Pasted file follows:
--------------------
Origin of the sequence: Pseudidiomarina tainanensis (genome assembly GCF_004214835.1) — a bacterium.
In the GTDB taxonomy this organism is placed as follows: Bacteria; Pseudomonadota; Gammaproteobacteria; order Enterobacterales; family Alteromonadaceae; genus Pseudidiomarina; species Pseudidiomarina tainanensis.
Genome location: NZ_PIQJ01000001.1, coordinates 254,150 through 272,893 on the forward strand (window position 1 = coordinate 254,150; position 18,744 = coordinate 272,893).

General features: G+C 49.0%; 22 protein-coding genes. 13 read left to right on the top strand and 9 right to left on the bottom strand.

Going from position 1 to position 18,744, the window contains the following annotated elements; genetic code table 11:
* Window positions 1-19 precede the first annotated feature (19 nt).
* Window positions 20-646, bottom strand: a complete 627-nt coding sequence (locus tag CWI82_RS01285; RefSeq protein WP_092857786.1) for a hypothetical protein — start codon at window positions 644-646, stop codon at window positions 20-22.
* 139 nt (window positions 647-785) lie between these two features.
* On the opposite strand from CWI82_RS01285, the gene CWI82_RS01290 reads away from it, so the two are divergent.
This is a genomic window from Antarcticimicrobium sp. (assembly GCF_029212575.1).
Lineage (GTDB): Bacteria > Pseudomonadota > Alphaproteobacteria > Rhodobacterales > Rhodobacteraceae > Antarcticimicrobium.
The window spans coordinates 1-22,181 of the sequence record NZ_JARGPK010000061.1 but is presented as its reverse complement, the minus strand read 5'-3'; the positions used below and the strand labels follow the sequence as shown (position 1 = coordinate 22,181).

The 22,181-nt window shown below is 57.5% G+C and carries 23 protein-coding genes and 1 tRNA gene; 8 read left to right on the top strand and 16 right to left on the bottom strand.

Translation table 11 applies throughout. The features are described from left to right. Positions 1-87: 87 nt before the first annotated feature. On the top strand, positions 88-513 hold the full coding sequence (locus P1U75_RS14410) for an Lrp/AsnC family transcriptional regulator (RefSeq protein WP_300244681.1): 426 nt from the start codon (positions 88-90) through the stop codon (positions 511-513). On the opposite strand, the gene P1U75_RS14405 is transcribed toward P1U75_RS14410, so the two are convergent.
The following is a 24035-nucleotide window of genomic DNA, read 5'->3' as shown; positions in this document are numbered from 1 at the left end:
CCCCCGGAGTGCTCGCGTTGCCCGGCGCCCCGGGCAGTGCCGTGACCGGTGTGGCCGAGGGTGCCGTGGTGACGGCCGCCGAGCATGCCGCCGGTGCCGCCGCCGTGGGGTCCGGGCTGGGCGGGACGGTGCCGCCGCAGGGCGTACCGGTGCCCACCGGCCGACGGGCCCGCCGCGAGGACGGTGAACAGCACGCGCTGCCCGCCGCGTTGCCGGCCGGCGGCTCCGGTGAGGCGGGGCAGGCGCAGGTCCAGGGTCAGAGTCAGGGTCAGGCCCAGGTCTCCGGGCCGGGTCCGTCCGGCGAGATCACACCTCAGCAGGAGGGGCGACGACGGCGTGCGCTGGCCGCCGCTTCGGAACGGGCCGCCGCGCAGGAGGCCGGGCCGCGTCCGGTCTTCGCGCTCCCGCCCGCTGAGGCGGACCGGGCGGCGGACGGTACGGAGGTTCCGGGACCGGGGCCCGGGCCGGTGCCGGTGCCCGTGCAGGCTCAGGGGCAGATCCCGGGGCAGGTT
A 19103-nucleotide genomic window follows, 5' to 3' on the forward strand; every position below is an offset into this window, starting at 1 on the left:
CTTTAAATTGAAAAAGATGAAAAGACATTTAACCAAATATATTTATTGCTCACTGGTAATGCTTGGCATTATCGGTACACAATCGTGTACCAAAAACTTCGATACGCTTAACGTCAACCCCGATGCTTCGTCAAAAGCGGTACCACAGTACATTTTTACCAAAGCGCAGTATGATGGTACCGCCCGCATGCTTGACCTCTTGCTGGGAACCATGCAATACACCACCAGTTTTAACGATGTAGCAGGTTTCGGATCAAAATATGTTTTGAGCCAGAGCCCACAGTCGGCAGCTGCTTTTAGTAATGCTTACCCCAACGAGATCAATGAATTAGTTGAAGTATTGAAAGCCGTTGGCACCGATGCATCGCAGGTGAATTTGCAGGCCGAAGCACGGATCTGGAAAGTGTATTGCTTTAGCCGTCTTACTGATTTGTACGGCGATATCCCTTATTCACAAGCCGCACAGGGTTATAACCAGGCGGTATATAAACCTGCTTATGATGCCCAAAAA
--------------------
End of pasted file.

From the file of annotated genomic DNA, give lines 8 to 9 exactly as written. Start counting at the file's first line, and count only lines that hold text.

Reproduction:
* 139 nt (window positions 647-785) lie between these two features.
* On the opposite strand from CWI82_RS01285, the gene CWI82_RS01290 reads away from it, so the two are divergent.